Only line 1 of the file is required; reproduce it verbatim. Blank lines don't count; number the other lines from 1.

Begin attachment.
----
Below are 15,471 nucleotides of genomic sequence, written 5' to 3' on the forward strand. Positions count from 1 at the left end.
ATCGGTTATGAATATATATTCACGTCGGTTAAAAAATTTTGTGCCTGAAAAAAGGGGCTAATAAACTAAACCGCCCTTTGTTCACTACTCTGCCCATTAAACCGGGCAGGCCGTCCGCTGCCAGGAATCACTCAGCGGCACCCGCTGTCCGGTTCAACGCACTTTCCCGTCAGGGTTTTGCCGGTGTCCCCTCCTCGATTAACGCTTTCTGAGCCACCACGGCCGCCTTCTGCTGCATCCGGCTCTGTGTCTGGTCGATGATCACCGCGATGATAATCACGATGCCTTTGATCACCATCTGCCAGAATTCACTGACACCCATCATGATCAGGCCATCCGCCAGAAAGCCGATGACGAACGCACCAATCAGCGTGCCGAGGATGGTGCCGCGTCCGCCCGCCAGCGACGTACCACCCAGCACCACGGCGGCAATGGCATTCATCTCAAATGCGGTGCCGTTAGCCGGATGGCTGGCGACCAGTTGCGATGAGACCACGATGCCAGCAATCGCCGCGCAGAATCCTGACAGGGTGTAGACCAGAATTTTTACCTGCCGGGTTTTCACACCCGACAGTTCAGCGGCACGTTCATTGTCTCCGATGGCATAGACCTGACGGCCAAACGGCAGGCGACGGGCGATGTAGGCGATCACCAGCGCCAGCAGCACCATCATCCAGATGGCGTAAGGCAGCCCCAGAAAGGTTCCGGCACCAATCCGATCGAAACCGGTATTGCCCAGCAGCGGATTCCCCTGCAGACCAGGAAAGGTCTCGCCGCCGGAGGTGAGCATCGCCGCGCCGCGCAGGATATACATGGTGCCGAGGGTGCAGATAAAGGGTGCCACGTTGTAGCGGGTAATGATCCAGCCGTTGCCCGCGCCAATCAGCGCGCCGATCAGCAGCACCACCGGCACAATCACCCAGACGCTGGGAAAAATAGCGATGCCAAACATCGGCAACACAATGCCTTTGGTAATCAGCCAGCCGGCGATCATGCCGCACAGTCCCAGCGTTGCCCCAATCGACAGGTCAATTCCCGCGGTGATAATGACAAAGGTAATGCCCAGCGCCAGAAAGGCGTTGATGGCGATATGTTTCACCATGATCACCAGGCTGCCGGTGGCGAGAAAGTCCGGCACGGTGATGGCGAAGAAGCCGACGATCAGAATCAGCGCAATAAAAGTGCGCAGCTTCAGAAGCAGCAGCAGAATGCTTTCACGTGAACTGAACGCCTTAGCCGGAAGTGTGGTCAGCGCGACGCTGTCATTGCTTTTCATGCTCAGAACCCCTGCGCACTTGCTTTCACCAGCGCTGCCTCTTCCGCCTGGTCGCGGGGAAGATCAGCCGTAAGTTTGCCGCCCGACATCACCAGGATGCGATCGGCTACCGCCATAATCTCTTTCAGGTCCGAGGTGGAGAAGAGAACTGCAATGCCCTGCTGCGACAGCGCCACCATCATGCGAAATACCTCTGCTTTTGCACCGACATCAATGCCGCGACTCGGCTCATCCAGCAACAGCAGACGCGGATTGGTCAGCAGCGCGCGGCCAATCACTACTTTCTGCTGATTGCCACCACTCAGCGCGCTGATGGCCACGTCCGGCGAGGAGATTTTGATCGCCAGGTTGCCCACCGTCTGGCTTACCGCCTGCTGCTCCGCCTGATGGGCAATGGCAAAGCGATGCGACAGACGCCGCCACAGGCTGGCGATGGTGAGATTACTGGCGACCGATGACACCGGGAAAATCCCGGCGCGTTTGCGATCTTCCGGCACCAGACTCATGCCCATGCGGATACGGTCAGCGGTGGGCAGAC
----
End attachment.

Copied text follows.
Below are 15,471 nucleotides of genomic sequence, written 5' to 3' on the forward strand. Positions count from 1 at the left end.